Perspective: The Johns Committee and its infamy

Published November 5 2015
Updated November 5 2015

Fifty years ago, during the summer of 1965, higher education in Pinellas County gained new life with the creation of the St. Petersburg campus of the University of South Florida. That same year, a less inspiring institution, the Florida Legislative Investigation Committee, mercifully lost its funding and passed into history.

Known infamously as the Johns Committee, the FLIC was the brainchild of Charley Johns. A state senator from the northeast Florida town of Starke, Johns served as acting governor from 1955 to 1956, a seedtime of political turmoil and rising agitation for civil rights in a state where the practice of Jim Crow segregation had dominated social mores for three quarters of a century.

In 1956, two years after the U.S. Supreme Court's monumental Brown vs. Board of Education school desegregation decision, Johns and other traditionalists were alarmed by the Tallahassee bus boycott, a nonviolent direct-action offshoot of the more famous Montgomery, Ala., bus boycott that had recently propelled Dr. Martin Luther King Jr. and Rosa Parks to the forefront of the American civil rights movement.

In response to this perceived threat to the social order, Johns invested the FLIC with extraordinary investigative powers similar to those employed by Sen. Joseph McCarthy of Wisconsin, the nation's leading anticommunist crusader during the early 1950s. To Johns, as to McCarthy, racial agitation, like most forms of disorder, was rooted in a worldwide communist conspiracy that depended, in part, on domestic subversives.

In Florida, as elsewhere, this nefarious fifth column of "reds" and "pinkos" allegedly could be found in any number of institutions, including black churches, labor unions, schools and government agencies. But over time Johns and his compatriots came to believe that disloyal teachers — especially leftist, iconoclastic instructors at colleges and universities — were the most dangerous conspirators of all.

To the FLIC, the heart of the anti-American conspiracy was the corrupting indoctrination of vulnerable students by politically radical and, in some cases, morally degenerate teachers. By the early 1960s (Republican state senator and future congressman Bill Young joined the committee in 1962), the committee's attention had turned to political and moral subversion at the state's four public universities — the University of Florida, Florida State University, Florida A&M University, and the recently created University of South Florida. While racial agitation was still a concern, the original investigation of civil rights groups such as the NAACP had evolved into a broader search for classroom subversives, including homosexuals.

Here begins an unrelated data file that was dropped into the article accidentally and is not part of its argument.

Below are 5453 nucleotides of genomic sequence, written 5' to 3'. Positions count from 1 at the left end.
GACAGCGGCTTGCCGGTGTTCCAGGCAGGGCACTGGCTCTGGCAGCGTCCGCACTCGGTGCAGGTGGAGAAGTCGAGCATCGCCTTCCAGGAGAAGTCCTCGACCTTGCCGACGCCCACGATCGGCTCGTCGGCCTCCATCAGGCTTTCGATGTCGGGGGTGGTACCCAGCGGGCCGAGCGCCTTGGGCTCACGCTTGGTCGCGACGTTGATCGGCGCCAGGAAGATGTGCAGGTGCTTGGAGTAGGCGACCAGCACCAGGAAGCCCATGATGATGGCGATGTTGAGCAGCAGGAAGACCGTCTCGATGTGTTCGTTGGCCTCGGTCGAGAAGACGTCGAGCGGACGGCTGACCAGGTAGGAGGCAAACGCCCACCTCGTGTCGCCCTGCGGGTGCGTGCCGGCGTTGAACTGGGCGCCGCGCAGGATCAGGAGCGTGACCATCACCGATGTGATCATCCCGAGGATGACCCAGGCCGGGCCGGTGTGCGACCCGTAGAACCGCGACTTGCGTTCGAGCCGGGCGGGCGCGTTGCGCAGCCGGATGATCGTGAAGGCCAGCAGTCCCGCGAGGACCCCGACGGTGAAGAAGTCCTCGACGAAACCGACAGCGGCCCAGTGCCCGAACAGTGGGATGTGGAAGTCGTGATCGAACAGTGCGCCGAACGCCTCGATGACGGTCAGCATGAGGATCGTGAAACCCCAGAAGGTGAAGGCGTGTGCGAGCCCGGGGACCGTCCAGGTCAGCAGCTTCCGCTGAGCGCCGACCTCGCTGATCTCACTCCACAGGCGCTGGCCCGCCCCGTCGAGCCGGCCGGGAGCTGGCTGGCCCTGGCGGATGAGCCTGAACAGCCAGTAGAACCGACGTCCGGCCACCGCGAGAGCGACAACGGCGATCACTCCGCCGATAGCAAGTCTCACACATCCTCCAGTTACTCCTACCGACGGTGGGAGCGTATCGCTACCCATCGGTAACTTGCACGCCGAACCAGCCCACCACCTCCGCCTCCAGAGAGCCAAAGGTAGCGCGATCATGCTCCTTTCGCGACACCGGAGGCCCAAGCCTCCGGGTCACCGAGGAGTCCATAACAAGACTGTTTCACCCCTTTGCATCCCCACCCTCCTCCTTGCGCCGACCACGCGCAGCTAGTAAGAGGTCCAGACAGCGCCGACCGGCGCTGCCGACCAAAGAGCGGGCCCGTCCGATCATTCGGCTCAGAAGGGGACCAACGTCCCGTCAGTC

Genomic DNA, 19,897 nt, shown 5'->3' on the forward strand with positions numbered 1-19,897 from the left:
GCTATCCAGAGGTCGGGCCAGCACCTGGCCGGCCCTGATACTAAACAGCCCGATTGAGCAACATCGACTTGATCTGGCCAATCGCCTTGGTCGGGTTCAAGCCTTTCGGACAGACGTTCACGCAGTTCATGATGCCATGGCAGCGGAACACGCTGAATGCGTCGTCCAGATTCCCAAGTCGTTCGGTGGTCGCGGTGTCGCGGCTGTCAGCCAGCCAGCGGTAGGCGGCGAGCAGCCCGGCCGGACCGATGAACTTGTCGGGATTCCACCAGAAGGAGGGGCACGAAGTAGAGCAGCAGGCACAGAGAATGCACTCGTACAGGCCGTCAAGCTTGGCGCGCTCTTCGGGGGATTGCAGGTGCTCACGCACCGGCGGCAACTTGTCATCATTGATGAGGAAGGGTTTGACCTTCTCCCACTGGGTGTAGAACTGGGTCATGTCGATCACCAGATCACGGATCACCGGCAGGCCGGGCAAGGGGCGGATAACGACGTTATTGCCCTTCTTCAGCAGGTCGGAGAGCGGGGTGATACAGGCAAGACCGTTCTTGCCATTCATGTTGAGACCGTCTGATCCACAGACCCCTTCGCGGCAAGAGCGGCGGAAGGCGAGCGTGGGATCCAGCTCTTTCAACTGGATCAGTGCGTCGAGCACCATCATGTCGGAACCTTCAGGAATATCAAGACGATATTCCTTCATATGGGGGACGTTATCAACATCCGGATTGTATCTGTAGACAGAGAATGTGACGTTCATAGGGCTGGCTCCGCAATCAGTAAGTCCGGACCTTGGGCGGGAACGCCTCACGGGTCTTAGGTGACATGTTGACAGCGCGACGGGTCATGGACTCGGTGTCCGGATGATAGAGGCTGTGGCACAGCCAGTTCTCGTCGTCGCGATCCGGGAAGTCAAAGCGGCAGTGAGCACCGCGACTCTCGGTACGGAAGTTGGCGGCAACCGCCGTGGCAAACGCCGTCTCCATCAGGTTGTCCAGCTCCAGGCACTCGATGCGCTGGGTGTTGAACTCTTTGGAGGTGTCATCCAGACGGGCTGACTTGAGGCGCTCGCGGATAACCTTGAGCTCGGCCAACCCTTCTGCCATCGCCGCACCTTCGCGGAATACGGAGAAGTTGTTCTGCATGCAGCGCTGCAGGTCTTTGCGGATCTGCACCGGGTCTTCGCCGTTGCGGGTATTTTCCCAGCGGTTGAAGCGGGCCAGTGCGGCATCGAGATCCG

The result was a no-holds-barred assault on individual rights, intellectual tolerance and academic freedom. The committee's investigators interrogated hundreds of students, teachers and administrators — often in semi-secret off-campus locations — as a climate of fear and intimidation descended upon the state university system.

Predictably, this latter-day "witch hunt" yielded scores of alleged perpetrators judged to be dangerous free thinkers, communist fellow travelers or sexual deviants. In the end, many were fired. Losing their livelihoods and reputations as valued members of the university community, they were cast aside as toxic threats to civic and moral order.

One of the saddest aspects of the Johns Committee affair was that most state university administrators refused to stand up for the rights of their embattled colleagues. This was especially true at the state's three oldest universities. The only institution to mount anything resembling sustained resistance to the Johns Committee was USF, where president John Allen tried to block the investigators' most outrageous excesses and where a few faculty members spoke up for academic freedom and civil rights.

Unfortunately, their efforts had little impact and were ultimately judged to be woefully insufficient by the American Association of University Professors, which placed USF on its academic freedom "blacklist" for four years. During this dark period, the AAUP warned job candidates away from USF as an institution unable to protect its faculty on matters of academic freedom.

Combined with the Johns Committee's assault on academic freedom, the AAUP blacklist designation could have destroyed USF in its infancy. But it did not. By the late 1970s, under the leadership of presidents Cecil Mackey and John Lott Brown and a vigilant faculty union dedicated to due process and free speech, the university had recovered its balance and momentum.

In the ensuing decades, USF evolved into a vibrant multicampus system with nearly 50,000 students, an important part of a 12-member State University System devoted to educational opportunity, open intellectual discourse and the marketplace of ideas.

Raymond Arsenault is the John Hope Franklin Professor of Southern History and chairman of the Department of History and Politics at the University of South Florida St. Petersburg. A year after his graduation from Fernandina Beach High School in 1965, the Nassau County School Board, clearly influenced by the Johns Committee, refused to renew the contract of his favorite English teacher, Carolyn Phanstiel, who was told she was "too liberal" and "too controversial" to teach in a public high school in Florida. He wrote this exclusively for the Tampa Bay Times.

 
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